Posted by Eclairons on Thursday, September 10, 2020

https://www.facebook.com/eclairons/posts/158295835915078

0 Comments

Cinthia’s Bakery II has closed shop in Arlington amid road construction and the pandemic, but will continue to serve local customers at its original Bailey’s Crossroads location.

The restaurant announced the closure of its second location (5037 Columbia Pike) on its Facebook page this week. A sign in the window says it closed on Aug. 31.

“Cinthia’s 1 will open normally 7 days a week at 5860 Columbia Pike, Falls Church,” the sign adds. The driving distance between the two locations is just six minutes.

In addition to the pandemic hurting local restaurants, there has been ongoing construction and detours along Columbia Pike, in front of Cinthia’s Bakery II.

In January, a bakery employee told WJLA that the business saw “a significant drop off in the number of customers and an increase in empty tables due to construction.”

Staff photos by Jay Westcott. Hat tip to @bgannon97.

0 Comments

Courthouse’s Bayou Bakery, Coffee Bar and Eatery has reopened after its storefront was remodeled with COVID-19 precautions in mind.

During the restaurant’s nearly five month closure, its kitchen was remodeled to allow for physical distancing between employees and to minimize the amount of germs in the air. With the changes in place, Bayou opened its doors on Monday for takeout and patio dining.

Shelves now hang 10 feet above the floors, a new ventilation system whirs between the walls and an industrial fan maintains air flow throughout the space. A touch-free faucet was also added to the store’s bathroom, and a hands-free mechanism was installed to open its door.

The restaurant’s landlord provided funding in recent lease negotiations to make the remodel possible. Owner and chef David Guas said these changes were a must for Bayou Bakery to operate amid the pandemic.

“I feel it would have been negligent to not have put these measures into place before reopening our doors,” Guas said. “These newly adopted practices are going to be necessary moving forward — our industry now carries a very important responsibility when it comes to safety.”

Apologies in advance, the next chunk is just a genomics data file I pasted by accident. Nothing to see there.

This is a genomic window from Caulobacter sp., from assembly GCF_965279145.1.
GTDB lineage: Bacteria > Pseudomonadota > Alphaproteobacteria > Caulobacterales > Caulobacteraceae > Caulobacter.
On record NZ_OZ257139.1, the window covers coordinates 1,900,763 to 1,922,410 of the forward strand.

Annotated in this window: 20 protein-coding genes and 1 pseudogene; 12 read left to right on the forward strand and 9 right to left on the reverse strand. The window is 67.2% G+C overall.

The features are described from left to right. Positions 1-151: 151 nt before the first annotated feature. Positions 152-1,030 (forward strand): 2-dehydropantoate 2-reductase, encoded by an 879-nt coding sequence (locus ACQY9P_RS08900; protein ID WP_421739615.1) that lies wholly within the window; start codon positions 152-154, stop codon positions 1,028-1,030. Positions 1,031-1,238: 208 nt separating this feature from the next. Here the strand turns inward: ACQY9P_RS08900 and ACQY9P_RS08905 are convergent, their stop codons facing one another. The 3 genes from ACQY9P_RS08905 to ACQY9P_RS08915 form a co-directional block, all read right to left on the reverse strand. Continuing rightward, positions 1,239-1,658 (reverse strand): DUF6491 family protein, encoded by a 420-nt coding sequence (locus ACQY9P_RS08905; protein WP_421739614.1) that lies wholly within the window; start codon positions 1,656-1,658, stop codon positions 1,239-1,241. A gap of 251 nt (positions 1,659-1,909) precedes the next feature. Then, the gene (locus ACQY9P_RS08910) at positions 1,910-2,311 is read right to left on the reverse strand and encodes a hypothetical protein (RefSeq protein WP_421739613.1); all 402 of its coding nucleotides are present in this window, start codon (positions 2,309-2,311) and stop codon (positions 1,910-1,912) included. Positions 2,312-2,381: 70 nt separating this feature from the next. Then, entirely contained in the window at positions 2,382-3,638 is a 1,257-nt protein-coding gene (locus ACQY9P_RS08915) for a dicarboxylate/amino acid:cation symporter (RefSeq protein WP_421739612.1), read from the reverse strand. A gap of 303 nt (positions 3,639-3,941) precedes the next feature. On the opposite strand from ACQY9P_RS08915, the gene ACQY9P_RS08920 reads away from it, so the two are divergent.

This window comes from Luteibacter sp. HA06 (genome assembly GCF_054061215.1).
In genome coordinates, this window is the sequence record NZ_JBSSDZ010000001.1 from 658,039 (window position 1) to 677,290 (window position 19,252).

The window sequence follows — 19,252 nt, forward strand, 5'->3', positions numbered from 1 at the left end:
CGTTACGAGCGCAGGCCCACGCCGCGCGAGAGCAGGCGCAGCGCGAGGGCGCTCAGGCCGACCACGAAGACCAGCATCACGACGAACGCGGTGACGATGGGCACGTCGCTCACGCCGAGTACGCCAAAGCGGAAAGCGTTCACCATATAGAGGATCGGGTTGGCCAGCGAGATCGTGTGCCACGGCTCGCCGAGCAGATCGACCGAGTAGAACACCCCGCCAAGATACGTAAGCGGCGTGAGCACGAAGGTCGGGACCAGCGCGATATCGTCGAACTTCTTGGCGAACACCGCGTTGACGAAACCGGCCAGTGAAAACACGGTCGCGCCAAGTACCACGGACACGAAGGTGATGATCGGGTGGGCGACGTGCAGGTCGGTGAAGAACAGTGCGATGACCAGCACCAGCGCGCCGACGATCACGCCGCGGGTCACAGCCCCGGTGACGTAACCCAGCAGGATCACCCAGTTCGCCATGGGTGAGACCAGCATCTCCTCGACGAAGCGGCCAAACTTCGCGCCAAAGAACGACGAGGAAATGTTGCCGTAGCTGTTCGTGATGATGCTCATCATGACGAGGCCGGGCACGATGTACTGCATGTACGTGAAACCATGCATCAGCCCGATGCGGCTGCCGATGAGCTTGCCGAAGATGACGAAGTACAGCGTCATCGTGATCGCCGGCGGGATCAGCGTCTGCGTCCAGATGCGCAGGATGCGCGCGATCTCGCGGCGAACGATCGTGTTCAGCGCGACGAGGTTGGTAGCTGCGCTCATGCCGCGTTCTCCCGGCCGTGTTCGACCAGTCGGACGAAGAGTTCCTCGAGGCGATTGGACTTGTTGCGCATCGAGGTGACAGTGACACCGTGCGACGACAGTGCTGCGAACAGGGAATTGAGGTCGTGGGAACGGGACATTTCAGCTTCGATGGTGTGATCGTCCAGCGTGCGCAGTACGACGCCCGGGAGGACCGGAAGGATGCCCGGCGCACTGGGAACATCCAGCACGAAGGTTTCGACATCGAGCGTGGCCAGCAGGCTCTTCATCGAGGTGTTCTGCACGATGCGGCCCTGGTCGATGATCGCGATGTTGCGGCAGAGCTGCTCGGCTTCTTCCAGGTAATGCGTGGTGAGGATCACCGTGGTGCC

Bayou Bakery originally closed its in-person dining on March 16, following a statewide order from Virginia Gov. Ralph Northam. According to Guas, sales dropped by 70% between March 16-31 and the restaurant cut its 2o person staff to 10.

While Bayou Bakery still offered takeout, curbside pick-up and delivery during this time, Guas said staying open became unsustainable. On April 1, the restaurant fully closed.

Despite not serving customers, Guas used his facilities to support Chefs Feeding Families. He co-founded the project, which provides free grab-and-go meals to local school children and their families impacted by the pandemic, with McLean-based group Real Food for Kids in March as schools began to close.

“Key Elementary Schools is near my restaurant — there were about 300 kids on the meal plan when the school shut down,” Guas said. “I looked at my employees in the kitchen and thought of their children who went to that school. I asked myself how would they and so many others be fed? How many more would be affected?”

Guas said the project allowed him to keep four employees working, and Bayou Bakery has served about 400-500 meals a day to families impacted by school closures and job losses.

Since March 17, six other restaurants including Silver Diner, Rasa Grill and Pizzeria Paradiso have joined the effort. According to Bayou Bakery, Chefs Feeding Families has served over 90,000 meals at its 21 D.C. region pickup locations as of August 25.

All meals are vegetarian and no ID or proof of need is required to pick one up.

“It was important to us that we were presenting healthy and inclusive options that would appeal to as many people as possible,” Guas said. “I have faith in people and those who came out of their way to get a meal, so the honor system is the way we approached [giving out meals]. By not requiring ID, it opened the doors for us to reach so many more families in need.”

Now, while continuing to support Chefs Feeding Families, Bayou Bakery is open for “Grab N’ Geaux” takeout, delivery and socially distant dining on its patio. Meals like buttermilk biscuit sandwiches and chicken and smoked gumbo are available on an abbreviated menu.

Photos courtesy Bayou Bakery

0 Comments

Morning Notes

Dorsey on Death of George Floyd — Arlington County Board member Christian Dorsey posted the following on Facebook Sunday afternoon: “Why is it when we are bird watching, retrieving mail, swimming in a pool, walking down the street, or living in our own homes that you view us as a threat? Why do these routine activities see us being reported to police and losing our lives? It is a question my daughters ask, as do the children of every black person in America. Yet that question needs to be seriously be pondered non-Blacks. We then need you to transform episodic outrage into all-the-time anti-racism.” [Facebook, Blue Virginia]